The summer holidays have come to a screeching halt which is either a terrible thing or a very good thing depending on who you talk to. September marks the time where hordes of children, teenagers, young adults and the occasional mature student make tracks back towards their respective institutions of education to work away at their studies for the next academic year.
This could be an ideal opportunity for you to re-evaluate what you could learn in the coming year too. Learning should continue throughout your adult life and now is the perfect time to see where gaps in your knowledge might lie.
When you started your small business, you would have been on a steep learning curve in trying to work out how to keep the books balanced and all of the business critical processes running as smoothly as possible. As this starts to become second nature and just part of the process, there is a temptation to just let things tick over and not push yourself to learn anything else.
The truth is there are always more nuances you can learn about the various areas of your business and if you can keep learning and keep building on what you already know, you may be able to hit on some excellent strategies that will boost your business, generate new revenue or provide increased stability to the whole thing.
Lets take a look at five areas you can always learn more about to help you your business out.
1. Accounts and finances
Money makes the business world go round or grind to a halt depending on which way it is flowing and who it is flowing to. Unless you have rigorously studied accountancy and know everything there is to know about tax law and banking, you can always benefit from being better informed.
Reading up about any schemes or subsidies there might be to help you out in your trade, or even heading back to the FSB to see if there’s an area they can directly help you out in (for example discounted business insurance for FSB members or other member services that cover financial areas) could yield you operational savings.
Also, learning more about your finances can help you spot areas that are or are not efficient in your business and help you better direct your attention. Even if you employ a dedicated accountant, learning more about the process beyond the bare minimum required to survive can not only help you build up those numbers but can also help to make your business more stable at the same time.
2. IT and software
IT infrastructure can make or break a business, but for small businesses, depending on what you’re doing, it might be less critical. However, the software market is so infinitely huge that a little time invested in learning about it and what it can offer can yield some significant results.
With the boom of cloud computing, there are a huge number of companies now which have found niche areas of the business world to specialise in, ranging from project management to data storage. Any problem that you might have in running your empire might very well be solvable through a software solution.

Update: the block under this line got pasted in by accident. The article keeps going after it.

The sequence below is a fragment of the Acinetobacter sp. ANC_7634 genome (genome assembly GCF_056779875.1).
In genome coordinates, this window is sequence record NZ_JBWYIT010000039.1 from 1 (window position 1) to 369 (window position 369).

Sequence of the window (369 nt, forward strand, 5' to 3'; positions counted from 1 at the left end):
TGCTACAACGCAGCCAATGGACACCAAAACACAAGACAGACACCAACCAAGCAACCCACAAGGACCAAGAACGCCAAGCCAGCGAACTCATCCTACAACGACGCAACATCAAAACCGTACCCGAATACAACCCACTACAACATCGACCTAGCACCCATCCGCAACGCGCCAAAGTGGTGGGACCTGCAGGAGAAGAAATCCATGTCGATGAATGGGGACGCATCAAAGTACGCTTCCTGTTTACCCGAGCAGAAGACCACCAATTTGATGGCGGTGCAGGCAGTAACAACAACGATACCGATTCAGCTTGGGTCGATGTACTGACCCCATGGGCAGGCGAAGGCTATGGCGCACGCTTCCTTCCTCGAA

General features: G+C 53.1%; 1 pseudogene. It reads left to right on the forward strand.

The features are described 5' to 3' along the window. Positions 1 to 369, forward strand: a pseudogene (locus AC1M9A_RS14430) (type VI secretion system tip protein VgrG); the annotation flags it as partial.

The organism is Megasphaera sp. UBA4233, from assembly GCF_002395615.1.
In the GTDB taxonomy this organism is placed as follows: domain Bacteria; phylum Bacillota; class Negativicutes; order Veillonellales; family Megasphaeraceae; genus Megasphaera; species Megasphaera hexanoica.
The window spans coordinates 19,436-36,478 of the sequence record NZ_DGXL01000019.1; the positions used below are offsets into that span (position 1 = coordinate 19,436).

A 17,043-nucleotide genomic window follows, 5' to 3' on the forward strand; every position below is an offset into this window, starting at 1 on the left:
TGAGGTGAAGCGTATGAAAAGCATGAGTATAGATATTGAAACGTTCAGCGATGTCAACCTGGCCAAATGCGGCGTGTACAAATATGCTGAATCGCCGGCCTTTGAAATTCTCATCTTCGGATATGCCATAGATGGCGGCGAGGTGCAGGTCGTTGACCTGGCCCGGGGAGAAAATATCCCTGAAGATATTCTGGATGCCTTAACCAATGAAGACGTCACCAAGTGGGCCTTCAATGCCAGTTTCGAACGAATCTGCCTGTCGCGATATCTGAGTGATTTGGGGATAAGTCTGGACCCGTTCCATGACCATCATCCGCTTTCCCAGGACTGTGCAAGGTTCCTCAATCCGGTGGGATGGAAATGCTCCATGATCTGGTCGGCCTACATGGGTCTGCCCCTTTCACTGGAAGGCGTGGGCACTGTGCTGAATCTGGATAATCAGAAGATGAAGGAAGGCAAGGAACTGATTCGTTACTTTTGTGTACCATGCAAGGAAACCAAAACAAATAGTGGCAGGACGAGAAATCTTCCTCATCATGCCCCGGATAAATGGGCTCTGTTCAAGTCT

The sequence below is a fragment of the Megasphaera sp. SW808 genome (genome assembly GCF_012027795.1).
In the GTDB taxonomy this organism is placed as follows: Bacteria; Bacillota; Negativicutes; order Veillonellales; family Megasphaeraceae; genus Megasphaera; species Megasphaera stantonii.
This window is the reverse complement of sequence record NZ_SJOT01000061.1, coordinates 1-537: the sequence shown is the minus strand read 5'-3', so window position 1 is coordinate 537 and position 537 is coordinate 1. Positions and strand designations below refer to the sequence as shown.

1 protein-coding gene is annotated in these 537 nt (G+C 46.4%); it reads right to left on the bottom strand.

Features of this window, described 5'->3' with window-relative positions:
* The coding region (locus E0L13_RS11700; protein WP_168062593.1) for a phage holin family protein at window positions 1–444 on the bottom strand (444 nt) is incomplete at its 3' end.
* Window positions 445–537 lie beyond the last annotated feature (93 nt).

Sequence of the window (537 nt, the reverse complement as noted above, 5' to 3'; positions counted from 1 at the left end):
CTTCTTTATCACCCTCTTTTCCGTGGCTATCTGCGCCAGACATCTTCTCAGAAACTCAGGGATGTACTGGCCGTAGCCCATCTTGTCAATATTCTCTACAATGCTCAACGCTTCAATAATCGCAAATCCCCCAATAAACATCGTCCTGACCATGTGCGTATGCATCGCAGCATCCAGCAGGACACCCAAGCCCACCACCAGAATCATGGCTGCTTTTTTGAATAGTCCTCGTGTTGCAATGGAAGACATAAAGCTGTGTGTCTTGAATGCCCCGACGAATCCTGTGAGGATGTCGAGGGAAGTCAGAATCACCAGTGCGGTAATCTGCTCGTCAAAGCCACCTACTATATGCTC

Where this becomes a bigger research task however is in finding out the limitations of those solutions offered to you. Technology and software in general can occasionally end up giving you additional problems instead of solving your existing issues, so learning the limitations of software can be very valuable.
3. Marketing strategy
Marketing is probably the least understood aspect of the business process for many people so is undoubtedly an area that almost every business could do a little reading up on, even those considering themselves experts. Unfortunately, marketing is also an area that is full of people trying to make money from that vacuum of knowledge.
There are plenty of free resources on the internet to get you started on any area that you want to brush up on, but a major piece of advice that can be given to anyone about learning more about marketing is that it really isn’t as complicated as you might think. It takes a lot of skill to get it right, but not so much skill to try it and see what works. We will be producing some marketing advice pieces for you in the near future.
4. Human Resources
Do you employ staff? Are you about to need staff? Either way there are a several things you could be reading up on, ranging from the legal logistics of how to actually employ staff through to the more psychological aspects of becoming a people wrangler and inspiring your workers to perform to the best of their abilities.
Motivational techniques is almost a field in itself, and like marketing, there are a lot of people out there keen to take your money to tell you how to do it and how to become a better leader. Finding out what works and doesn’t work can be a monumental task and this sort of learning process will more than likely require you to look closely at the type of staff you employ, as the same techniques won’t work with everyone.
Creativity is probably a slightly contentious thing to put on a list of things that you can learn. This is more something that you can more likely work on over time.
There are however no bars to being creative. Some might have more of a flair for it than others, but with practise anyone can produce amazingly creative ideas. Don’t be embarrassed to work on things that you might traditionally not be great at. Honing artistic skills can have a knock on effect with any design work that you do, creative writing will work wonders for product literature and even things like amateur dramatics and music can lend you confidence for more day-to-day activities.
Many people put off learning more about their creative side because they feel they aren’t good at it, therefore shouldn’t try, but this process should be about improving. Nobody is great at something straight away and a few extra hours invested here and there can have an incredible over-all impact on running your own business.